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Culture & Religion

What Makes a Sad Song?

Where does sad music get its sadness from? A widely accepted notion is that the interval of a minor third—two pitches separated by one full tone and one semi-tone—conveys sadness.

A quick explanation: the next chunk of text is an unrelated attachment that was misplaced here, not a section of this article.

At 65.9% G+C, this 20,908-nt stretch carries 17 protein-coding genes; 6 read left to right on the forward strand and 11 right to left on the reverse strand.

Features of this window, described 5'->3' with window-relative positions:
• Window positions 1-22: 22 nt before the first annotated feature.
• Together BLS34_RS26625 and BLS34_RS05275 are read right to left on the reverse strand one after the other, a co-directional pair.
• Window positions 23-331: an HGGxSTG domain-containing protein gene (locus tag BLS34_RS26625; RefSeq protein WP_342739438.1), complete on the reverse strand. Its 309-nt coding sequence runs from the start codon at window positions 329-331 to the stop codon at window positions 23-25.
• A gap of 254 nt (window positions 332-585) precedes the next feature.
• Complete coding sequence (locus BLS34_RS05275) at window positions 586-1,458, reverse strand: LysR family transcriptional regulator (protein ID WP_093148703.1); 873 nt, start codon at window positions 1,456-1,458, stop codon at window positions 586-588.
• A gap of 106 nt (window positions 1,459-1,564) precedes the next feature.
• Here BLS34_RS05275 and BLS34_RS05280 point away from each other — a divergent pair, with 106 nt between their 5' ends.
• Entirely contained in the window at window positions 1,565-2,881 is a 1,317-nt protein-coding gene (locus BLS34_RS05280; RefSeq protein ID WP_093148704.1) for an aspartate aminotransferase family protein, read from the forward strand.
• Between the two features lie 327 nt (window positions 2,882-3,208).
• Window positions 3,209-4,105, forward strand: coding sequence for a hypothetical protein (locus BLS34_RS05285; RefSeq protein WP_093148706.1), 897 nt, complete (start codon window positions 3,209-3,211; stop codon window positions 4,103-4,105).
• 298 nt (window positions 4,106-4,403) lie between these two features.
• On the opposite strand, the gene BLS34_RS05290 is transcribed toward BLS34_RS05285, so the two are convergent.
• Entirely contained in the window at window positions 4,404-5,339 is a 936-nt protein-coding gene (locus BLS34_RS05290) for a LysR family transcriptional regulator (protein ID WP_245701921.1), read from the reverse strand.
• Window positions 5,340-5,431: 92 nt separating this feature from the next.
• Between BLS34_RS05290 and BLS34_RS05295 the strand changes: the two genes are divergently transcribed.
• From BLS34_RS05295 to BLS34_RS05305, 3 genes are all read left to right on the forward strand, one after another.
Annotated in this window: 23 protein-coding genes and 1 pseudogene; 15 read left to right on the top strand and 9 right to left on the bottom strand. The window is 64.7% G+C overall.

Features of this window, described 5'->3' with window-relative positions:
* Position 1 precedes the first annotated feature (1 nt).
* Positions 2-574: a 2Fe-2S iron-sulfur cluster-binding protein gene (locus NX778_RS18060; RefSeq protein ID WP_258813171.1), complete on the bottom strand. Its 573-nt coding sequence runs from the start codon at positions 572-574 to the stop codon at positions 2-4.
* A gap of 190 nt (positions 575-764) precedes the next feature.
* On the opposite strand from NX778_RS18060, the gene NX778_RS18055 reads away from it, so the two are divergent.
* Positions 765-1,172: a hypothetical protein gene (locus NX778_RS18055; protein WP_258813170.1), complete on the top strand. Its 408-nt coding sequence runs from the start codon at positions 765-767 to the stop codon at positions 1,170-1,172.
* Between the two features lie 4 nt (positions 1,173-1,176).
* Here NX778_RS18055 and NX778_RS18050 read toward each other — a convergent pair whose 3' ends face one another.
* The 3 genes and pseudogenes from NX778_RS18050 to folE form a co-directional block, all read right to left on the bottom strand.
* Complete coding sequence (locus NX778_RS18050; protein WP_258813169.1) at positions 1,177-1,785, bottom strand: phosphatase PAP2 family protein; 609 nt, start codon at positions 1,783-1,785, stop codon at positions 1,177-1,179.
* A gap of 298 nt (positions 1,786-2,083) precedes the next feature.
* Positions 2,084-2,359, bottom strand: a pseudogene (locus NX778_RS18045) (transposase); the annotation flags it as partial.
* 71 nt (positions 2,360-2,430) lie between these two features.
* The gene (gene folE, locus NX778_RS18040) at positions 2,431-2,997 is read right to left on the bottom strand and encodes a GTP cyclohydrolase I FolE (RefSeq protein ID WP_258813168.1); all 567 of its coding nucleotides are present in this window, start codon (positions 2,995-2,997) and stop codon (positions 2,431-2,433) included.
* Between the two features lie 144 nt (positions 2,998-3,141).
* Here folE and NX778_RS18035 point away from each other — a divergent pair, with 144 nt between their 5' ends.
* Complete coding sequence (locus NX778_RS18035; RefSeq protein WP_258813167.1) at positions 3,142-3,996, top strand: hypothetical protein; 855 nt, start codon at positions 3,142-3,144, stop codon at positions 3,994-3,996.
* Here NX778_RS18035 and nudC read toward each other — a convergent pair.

While there might be a loose correlation—reinforced by our particular musical tradition—between minor scales and “sadness,” it’s a mistake to think that the moods evoked by music can be confidently reduced to tonality in and of itself. Indeed, those recalcitrant minor key songs that defy generalization about the link between tonality and mood may tell us something more important about music than the ones that conform. Don’t forget: The main reason “Happy Birthday” sounds “upbeat” and “Eleanor Rigby” sounds “doleful” is that their composers intended that they should.


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